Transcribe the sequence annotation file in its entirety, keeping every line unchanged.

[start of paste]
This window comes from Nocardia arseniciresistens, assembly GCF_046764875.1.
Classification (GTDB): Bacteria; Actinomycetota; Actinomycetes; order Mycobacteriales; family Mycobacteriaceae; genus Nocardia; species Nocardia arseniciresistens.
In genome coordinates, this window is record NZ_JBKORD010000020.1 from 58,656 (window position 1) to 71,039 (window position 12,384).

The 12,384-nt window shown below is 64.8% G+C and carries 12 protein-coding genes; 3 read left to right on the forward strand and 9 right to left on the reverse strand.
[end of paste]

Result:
This window comes from Nocardia arseniciresistens, assembly GCF_046764875.1.
Classification (GTDB): Bacteria; Actinomycetota; Actinomycetes; order Mycobacteriales; family Mycobacteriaceae; genus Nocardia; species Nocardia arseniciresistens.
In genome coordinates, this window is record NZ_JBKORD010000020.1 from 58,656 (window position 1) to 71,039 (window position 12,384).

The 12,384-nt window shown below is 64.8% G+C and carries 12 protein-coding genes; 3 read left to right on the forward strand and 9 right to left on the reverse strand.